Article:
companiment of a drum and a keyJ. W. FORTESCUE. bugle.

Whenever I hear of a stray visitant, some bird or other that is unusually

uncommon, the first line of that absurd From Macmillan's Magazine. composition is apt to recur to my mind.

The night-crow, white-topped hern, BY A SON OF THE MARSHES.

or night-heron, we are told by a recogA WHALE had been seen several nized authority of the present day, was times, spouting as it passed up and recorded first in May, 1872 ; but it had down the open channel opposite my been to my own knowledge shot frenative village on the coast of north quently without the fact being noticed. Kent, and efforts had been made to Like the bittern it only reaches us to drive the great creature into shallow be shot. Early impressions are very water, so that it might be stranded and lasting, and having been “bird-struck” killed, but all to no purpose. At last, even as a youngster, I remember as under the direction of a notable old though it had only taken place yestersea-clog, who went by the name of Dick day, how old Craft brought in from the the Whaler, the feat was accomplished, marshes, where he had shot it, the to the great mortification of those who finest night-heron that had been seen had tried but failed to do the business. by us. That was long before the year Some of Dick's partisans and admirers, 1872. in order to commemorate the event, As a rule old Craft was very commurequested one of his friends who en- nicative as to his luck, but on the parjoyed the reputation of being a regular ticular afternoon to which I refer he i dabster” at verse-making, to compose stood before the bar of The Royal Ansomething worthy of the occasion, in chor, with his gun and a bunch of order still further to humble the pride birds, in a decidedly glum state of mind. of the other leader.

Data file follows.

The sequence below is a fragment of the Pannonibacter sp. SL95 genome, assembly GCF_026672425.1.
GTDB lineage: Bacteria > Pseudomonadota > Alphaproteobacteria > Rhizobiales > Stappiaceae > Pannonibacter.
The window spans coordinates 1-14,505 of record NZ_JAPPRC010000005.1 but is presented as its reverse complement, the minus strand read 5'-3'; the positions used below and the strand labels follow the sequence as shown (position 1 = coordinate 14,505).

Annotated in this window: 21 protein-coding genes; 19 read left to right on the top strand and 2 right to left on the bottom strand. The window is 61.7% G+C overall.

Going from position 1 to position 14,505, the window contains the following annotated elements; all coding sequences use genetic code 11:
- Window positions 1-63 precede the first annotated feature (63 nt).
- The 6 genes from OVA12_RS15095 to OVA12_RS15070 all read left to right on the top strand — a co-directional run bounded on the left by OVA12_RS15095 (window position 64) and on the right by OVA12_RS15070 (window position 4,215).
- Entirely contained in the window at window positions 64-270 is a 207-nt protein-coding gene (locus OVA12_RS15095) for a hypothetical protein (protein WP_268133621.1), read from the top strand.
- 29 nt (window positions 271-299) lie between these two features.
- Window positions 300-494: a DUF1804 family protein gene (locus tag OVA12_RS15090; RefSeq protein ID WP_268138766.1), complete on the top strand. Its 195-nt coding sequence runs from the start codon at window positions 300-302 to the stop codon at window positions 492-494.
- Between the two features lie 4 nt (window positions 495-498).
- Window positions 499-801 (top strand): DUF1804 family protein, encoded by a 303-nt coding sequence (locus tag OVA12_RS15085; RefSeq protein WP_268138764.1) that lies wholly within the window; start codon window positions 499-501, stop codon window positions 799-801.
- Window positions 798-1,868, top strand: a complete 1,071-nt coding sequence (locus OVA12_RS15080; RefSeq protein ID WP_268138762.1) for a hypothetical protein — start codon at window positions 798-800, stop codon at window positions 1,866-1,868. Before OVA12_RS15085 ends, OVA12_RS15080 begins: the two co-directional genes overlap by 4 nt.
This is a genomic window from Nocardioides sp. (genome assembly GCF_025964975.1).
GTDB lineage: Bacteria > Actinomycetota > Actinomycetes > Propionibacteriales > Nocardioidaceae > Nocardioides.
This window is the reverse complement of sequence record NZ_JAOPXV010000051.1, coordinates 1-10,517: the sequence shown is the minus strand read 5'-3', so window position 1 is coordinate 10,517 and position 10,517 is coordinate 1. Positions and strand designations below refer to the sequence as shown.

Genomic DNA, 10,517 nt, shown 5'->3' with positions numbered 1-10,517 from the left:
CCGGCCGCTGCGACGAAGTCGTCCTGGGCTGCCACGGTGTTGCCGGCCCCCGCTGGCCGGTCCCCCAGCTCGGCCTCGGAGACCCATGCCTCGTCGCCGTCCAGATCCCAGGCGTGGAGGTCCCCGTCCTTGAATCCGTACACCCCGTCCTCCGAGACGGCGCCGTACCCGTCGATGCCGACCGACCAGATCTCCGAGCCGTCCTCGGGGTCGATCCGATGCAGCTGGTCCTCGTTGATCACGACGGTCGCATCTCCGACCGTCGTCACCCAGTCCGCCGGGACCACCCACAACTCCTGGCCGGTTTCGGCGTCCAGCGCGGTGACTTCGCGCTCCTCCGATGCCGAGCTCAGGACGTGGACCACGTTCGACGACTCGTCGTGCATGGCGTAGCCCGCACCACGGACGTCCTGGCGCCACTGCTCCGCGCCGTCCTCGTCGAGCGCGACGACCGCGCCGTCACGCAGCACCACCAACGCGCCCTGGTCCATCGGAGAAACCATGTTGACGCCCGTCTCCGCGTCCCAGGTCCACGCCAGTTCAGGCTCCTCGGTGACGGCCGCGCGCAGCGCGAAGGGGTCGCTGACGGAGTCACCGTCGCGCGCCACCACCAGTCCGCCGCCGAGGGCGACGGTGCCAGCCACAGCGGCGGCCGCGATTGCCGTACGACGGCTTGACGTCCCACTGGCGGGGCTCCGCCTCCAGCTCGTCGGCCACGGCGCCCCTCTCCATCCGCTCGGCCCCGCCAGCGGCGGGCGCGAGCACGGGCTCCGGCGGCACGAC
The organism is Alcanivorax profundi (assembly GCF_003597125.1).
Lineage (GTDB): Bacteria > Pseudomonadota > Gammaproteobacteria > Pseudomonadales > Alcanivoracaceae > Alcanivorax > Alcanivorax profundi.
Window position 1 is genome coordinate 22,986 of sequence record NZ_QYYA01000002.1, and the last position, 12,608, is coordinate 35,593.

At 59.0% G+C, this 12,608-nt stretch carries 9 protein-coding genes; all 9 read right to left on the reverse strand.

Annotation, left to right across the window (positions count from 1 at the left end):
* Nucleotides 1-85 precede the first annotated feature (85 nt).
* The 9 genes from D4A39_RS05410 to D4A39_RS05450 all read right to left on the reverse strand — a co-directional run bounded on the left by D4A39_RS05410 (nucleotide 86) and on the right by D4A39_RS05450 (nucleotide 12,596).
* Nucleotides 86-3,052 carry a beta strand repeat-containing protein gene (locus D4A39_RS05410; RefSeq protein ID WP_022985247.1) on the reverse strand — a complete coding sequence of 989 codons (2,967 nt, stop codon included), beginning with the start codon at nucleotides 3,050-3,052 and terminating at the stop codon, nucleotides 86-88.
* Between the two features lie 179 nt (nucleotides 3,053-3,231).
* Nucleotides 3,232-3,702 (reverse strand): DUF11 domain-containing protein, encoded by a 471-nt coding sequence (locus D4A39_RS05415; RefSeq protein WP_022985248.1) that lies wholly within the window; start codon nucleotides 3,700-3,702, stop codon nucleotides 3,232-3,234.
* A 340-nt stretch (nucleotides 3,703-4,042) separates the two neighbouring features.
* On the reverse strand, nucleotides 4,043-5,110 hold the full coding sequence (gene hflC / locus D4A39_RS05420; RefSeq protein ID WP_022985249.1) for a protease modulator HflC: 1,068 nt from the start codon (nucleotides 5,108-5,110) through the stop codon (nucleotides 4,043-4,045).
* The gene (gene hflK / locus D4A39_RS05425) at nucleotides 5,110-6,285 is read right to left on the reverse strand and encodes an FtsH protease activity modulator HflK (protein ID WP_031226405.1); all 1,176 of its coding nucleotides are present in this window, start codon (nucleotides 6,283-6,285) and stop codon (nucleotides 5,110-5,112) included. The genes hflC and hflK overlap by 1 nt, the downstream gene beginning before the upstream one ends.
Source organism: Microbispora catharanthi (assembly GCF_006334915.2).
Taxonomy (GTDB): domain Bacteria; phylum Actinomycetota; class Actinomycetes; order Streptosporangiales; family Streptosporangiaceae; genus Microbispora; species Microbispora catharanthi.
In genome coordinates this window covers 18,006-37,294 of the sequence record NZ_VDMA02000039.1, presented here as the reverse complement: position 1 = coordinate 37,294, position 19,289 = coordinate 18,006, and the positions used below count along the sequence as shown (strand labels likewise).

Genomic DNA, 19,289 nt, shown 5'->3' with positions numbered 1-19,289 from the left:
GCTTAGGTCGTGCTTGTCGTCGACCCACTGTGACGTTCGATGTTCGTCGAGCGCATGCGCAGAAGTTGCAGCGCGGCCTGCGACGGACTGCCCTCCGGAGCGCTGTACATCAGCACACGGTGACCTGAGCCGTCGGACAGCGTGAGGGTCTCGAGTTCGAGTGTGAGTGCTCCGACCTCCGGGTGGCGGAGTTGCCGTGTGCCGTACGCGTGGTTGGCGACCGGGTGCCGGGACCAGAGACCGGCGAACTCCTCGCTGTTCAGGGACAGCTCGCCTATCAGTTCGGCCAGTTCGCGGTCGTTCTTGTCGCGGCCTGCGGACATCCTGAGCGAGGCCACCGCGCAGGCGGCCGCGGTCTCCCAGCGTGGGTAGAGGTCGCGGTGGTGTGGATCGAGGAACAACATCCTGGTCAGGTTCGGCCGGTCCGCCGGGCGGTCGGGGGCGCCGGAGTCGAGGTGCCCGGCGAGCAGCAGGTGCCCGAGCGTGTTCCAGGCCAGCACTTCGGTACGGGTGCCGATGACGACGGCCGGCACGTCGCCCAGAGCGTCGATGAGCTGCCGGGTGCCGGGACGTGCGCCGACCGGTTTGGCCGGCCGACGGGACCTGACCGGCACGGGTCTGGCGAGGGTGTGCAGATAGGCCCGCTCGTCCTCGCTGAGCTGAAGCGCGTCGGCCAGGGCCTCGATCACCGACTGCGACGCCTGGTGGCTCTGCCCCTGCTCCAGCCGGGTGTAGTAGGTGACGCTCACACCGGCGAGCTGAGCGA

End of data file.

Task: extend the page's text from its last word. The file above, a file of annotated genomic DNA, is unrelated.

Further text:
The worthy landlord chaffed him about The poet was supplied with a bundle it, asking what ailed him ? Had he of quill pens, plenty of ink and paper, I seen a wreck ? Had he run out of



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sager” medicine ? Had his pigs cut o ducks with white feathers in their their throats, swimming down the creek beaks, cuttin' most owdacious capers again? This last allusion referred to on the water, tossin' their heads up, what was usually a dangerous topic to quackin' an' spinnin' about in most touch on, but as the questions were fol- onairthly fashin, Josher watched 'em lowed up by a glass of his “most per- fur a time, then he shot 'em. That 'ere tickler " offered free of cost, and as the coyman, to keep t'others from cummin landlord usually was ready to purchase to shoot there, though it waunt nowhere any fowl that old Craft wanted to sell, near the landmarks fur the coy, had the reference to a tussle he had had, in clipped their wings, put feathers in night-shirt and cap, with his cantanker- their beaks, an' turned 'em out there, ous swine was allowed to pass.